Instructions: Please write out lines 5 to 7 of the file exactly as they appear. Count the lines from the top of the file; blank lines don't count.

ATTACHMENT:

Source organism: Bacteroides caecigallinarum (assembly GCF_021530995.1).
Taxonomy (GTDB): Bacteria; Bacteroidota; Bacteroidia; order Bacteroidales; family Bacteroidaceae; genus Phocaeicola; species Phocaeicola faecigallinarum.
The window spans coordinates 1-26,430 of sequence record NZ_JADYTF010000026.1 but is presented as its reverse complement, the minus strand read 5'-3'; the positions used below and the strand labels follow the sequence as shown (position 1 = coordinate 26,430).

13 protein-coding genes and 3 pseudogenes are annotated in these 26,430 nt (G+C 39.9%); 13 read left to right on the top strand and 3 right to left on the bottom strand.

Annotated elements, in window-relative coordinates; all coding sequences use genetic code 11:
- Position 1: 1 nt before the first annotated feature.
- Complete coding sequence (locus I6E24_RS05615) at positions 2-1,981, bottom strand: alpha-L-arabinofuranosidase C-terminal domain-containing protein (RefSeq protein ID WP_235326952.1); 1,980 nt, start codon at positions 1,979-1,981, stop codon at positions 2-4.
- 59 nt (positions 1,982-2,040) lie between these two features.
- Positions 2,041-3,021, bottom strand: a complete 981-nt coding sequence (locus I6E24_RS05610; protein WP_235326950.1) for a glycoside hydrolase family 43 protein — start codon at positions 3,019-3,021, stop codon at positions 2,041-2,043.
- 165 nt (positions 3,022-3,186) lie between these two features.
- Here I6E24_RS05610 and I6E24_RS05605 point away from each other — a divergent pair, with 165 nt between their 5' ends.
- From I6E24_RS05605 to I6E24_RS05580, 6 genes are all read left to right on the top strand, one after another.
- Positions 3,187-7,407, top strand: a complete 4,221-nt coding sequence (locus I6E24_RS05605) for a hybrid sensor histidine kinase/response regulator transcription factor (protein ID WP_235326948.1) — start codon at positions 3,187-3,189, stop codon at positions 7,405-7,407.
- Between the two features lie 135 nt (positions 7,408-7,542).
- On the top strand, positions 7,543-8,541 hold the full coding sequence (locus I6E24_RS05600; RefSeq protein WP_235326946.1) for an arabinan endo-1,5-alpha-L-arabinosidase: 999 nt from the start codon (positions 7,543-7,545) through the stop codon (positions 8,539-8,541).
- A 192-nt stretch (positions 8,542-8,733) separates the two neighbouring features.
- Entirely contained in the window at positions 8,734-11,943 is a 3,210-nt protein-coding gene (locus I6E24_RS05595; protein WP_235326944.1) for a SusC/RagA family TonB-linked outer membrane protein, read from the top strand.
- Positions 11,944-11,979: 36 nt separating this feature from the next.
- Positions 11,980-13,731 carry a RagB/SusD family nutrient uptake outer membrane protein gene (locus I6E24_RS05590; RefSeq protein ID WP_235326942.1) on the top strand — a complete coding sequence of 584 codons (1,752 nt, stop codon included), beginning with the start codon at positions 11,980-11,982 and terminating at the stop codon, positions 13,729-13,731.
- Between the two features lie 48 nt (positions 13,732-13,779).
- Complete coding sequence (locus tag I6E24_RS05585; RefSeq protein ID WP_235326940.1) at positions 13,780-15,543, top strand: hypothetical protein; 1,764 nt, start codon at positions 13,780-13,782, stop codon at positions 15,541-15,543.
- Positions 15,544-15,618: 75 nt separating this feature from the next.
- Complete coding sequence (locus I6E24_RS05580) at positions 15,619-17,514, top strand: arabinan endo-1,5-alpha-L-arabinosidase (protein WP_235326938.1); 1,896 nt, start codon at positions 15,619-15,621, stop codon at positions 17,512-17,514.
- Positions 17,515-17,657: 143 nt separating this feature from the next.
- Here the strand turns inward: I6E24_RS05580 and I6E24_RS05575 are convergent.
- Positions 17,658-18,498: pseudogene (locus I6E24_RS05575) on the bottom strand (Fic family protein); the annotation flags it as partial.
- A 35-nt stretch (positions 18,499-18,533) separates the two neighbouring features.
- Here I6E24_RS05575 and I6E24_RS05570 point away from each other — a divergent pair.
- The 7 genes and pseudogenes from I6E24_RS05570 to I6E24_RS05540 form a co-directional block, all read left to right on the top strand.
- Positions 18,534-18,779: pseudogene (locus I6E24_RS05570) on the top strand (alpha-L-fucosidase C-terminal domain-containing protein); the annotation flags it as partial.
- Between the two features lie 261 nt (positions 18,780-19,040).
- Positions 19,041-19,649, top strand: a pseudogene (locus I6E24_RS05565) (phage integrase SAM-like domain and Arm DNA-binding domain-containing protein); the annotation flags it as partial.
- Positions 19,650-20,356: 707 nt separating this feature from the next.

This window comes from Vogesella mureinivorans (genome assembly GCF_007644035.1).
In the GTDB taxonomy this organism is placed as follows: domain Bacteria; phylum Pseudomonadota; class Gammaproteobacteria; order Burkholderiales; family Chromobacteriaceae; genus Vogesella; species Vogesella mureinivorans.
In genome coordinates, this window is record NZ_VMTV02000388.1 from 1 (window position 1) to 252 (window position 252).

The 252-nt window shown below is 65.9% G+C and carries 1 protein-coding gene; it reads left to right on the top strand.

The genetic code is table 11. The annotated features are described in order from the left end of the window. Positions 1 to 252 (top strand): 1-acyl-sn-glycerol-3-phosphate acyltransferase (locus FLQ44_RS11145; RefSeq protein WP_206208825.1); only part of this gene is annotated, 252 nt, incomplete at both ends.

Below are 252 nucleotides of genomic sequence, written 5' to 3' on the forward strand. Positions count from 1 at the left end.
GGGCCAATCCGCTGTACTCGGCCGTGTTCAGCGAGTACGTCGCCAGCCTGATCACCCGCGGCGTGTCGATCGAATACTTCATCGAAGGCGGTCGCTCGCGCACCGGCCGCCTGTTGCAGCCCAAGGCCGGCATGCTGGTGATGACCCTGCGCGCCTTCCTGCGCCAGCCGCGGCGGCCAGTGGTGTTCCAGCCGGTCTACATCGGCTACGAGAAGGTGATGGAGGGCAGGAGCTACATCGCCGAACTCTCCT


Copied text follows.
Annotated elements, in window-relative coordinates; all coding sequences use genetic code 11:
- Position 1: 1 nt before the first annotated feature.
- Complete coding sequence (locus I6E24_RS05615) at positions 2-1,981, bottom strand: alpha-L-arabinofuranosidase C-terminal domain-containing protein (RefSeq protein ID WP_235326952.1); 1,980 nt, start codon at positions 1,979-1,981, stop codon at positions 2-4.